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In neuroscience, synaptic plasticity is the ability of synapses to strengthen or weaken over time, in response to increases or decreases in their activity.
Opening of NMDA channels (which relates to the level of cellular depolarization) leads to a rise in post-synaptic Ca2 concentration and this has been linked to long-term potentiation, LTP (as well as to protein kinase activation); strong depolarization of the post-synaptic cell completely displaces the magnesium ions that block NMDA ion channels and allows calcium ions to enter a cell – probably causing LTP, while weaker depolarization only partially displaces the Mg2 ions, resulting in less Ca2 entering the post-synaptic neuron and lower intracellular Ca2 concentrations (which activate protein phosphatases and induce long-term depression, LTD).As the rising phase reaches its peak, voltage-gated Na channels are inactivated whereas voltage-gated K channels are activated, resulting in a net outward movement of K ions, which repolarizes the membrane potential towards the resting membrane potential.Repolarization of the membrane potential continues, resulting in an undershoot phase or absolute refractory period.Several techniques such as intracellular recording, patch-clamp, and voltage-clamp technique, pharmacology, confocal imaging, molecular biology, two photon laser scanning microscopy and Ca2 imaging have been used to study activity at the cellular level.Cellular neuroscience examines the various types of neurons, the functions of different neurons, the influence of neurons upon each other, how neurons work together.After neurotransmitters are synthesized, they are packaged and stored in vesicles.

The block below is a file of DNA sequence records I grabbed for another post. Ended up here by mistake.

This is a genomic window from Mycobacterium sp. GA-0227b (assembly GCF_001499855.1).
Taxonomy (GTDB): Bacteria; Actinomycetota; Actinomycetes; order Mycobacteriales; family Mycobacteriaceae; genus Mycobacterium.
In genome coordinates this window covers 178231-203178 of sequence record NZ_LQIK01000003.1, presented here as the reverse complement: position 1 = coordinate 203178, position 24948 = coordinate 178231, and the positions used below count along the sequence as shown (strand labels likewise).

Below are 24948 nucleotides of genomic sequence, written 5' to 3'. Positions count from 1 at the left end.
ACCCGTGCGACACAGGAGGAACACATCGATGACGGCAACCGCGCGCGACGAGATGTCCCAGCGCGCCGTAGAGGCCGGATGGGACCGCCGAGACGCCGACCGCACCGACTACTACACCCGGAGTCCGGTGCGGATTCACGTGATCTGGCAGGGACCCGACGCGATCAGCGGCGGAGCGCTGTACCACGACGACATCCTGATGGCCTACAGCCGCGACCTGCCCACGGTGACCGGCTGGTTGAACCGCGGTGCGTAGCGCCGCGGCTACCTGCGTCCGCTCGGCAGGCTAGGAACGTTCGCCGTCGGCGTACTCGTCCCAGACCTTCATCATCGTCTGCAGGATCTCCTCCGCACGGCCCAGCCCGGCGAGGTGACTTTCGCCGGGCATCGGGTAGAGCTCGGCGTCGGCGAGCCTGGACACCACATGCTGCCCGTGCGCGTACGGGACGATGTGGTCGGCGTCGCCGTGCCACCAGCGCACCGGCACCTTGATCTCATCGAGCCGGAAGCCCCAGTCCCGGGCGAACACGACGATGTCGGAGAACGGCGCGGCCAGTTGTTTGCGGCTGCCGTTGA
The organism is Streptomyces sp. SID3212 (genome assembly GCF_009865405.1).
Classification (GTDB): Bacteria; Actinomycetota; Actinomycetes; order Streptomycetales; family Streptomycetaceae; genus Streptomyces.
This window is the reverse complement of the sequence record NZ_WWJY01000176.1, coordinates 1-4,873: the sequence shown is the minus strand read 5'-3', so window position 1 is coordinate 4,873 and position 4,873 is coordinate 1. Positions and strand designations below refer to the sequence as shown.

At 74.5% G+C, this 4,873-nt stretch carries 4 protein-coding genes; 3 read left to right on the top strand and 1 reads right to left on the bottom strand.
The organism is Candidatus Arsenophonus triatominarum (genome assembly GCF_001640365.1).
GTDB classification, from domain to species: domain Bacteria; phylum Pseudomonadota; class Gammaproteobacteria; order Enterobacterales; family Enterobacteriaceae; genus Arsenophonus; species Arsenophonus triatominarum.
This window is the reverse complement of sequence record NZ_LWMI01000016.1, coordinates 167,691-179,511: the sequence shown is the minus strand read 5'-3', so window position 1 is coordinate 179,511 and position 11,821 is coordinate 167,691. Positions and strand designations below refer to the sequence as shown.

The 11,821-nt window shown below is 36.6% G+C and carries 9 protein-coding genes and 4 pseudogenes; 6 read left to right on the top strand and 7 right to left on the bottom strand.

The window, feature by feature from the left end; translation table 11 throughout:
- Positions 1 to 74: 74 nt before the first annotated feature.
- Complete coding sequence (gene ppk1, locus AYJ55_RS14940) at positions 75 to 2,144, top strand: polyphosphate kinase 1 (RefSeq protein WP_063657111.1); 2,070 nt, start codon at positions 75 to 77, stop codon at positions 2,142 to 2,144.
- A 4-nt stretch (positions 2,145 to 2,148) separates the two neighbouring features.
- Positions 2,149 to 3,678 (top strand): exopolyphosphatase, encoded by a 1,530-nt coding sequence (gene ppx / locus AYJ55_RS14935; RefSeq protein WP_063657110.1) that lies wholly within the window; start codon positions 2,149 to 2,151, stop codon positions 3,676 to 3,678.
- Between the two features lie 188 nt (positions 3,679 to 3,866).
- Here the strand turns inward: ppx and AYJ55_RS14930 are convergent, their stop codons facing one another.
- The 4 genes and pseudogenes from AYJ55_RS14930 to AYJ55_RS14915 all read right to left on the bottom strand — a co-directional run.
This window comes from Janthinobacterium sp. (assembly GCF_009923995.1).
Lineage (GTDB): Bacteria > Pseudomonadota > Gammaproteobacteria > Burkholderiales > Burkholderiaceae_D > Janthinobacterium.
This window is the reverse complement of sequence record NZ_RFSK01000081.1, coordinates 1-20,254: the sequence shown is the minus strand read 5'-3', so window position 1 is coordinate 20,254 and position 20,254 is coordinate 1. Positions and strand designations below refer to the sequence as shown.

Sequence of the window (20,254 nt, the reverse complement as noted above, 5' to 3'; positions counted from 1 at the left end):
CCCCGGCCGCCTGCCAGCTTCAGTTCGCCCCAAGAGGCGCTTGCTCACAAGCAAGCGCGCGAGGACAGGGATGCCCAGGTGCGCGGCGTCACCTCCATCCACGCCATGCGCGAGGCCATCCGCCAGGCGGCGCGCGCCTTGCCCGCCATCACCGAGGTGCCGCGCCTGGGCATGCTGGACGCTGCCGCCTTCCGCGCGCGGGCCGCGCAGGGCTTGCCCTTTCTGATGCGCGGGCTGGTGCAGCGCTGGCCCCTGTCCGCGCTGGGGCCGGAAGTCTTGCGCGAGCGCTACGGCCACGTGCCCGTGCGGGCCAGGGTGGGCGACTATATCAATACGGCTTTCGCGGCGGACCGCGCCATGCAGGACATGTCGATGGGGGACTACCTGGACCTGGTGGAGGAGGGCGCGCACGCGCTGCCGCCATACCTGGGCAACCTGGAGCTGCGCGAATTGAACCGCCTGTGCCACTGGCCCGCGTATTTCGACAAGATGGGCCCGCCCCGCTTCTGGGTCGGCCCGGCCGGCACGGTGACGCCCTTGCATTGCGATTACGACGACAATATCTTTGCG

These vesicles are pooled together in terminal boutons of the presynaptic neuron.
Plastic change often results from the alteration of the number of neurotransmitter receptors located on a synapse.
There are several underlying mechanisms that cooperate to achieve synaptic plasticity, including changes in the quantity of neurotransmitters released into a synapse and changes in how effectively cells respond to those neurotransmitters.
The Hodgkin–Huxley model of an action potential in the squid giant axon has been the basis for much of the current understanding of the ionic bases of action potentials.
Briefly, the model states that the generation of an action potential is determined by two ions: Na and K .
Metabotropic receptors on the other hand activate second messenger cascade systems that result in the opening of ion channel located some place else on the same postsynaptic membrane.